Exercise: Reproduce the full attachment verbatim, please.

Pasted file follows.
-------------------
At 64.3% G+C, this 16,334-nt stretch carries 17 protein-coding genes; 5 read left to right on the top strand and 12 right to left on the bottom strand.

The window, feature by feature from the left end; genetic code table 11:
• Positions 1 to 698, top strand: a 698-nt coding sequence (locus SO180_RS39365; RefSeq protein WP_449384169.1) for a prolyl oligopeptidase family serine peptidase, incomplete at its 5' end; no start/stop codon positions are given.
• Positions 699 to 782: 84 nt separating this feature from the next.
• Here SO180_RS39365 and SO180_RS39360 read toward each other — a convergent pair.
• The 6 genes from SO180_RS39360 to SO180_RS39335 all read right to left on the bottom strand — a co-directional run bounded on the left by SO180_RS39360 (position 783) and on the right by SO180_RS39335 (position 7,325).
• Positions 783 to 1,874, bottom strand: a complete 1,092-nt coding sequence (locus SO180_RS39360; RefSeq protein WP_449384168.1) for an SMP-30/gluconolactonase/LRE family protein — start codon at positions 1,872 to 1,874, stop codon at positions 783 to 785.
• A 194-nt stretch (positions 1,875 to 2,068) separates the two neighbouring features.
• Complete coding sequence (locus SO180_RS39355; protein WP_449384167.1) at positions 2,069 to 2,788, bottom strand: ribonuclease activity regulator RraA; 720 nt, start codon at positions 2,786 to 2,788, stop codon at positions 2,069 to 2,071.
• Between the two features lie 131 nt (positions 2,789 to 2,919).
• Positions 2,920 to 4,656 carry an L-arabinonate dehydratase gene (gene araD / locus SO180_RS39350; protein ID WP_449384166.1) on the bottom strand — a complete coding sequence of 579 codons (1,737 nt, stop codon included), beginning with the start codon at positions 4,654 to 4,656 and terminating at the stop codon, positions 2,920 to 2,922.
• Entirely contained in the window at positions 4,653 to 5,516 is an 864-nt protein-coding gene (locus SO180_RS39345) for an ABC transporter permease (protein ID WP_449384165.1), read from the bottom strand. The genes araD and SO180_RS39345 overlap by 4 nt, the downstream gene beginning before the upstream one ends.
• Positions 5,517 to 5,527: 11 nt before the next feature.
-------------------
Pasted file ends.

At 64.3% G+C, this 16,334-nt stretch carries 17 protein-coding genes; 5 read left to right on the top strand and 12 right to left on the bottom strand.

The window, feature by feature from the left end; genetic code table 11:
• Positions 1 to 698, top strand: a 698-nt coding sequence (locus SO180_RS39365; RefSeq protein WP_449384169.1) for a prolyl oligopeptidase family serine peptidase, incomplete at its 5' end; no start/stop codon positions are given.
• Positions 699 to 782: 84 nt separating this feature from the next.
• Here SO180_RS39365 and SO180_RS39360 read toward each other — a convergent pair.
• The 6 genes from SO180_RS39360 to SO180_RS39335 all read right to left on the bottom strand — a co-directional run bounded on the left by SO180_RS39360 (position 783) and on the right by SO180_RS39335 (position 7,325).
• Positions 783 to 1,874, bottom strand: a complete 1,092-nt coding sequence (locus SO180_RS39360; RefSeq protein WP_449384168.1) for an SMP-30/gluconolactonase/LRE family protein — start codon at positions 1,872 to 1,874, stop codon at positions 783 to 785.
• A 194-nt stretch (positions 1,875 to 2,068) separates the two neighbouring features.
• Complete coding sequence (locus SO180_RS39355; protein WP_449384167.1) at positions 2,069 to 2,788, bottom strand: ribonuclease activity regulator RraA; 720 nt, start codon at positions 2,786 to 2,788, stop codon at positions 2,069 to 2,071.
• Between the two features lie 131 nt (positions 2,789 to 2,919).
• Positions 2,920 to 4,656 carry an L-arabinonate dehydratase gene (gene araD / locus SO180_RS39350; protein ID WP_449384166.1) on the bottom strand — a complete coding sequence of 579 codons (1,737 nt, stop codon included), beginning with the start codon at positions 4,654 to 4,656 and terminating at the stop codon, positions 2,920 to 2,922.
• Entirely contained in the window at positions 4,653 to 5,516 is an 864-nt protein-coding gene (locus SO180_RS39345) for an ABC transporter permease (protein ID WP_449384165.1), read from the bottom strand. The genes araD and SO180_RS39345 overlap by 4 nt, the downstream gene beginning before the upstream one ends.
• Positions 5,517 to 5,527: 11 nt before the next feature.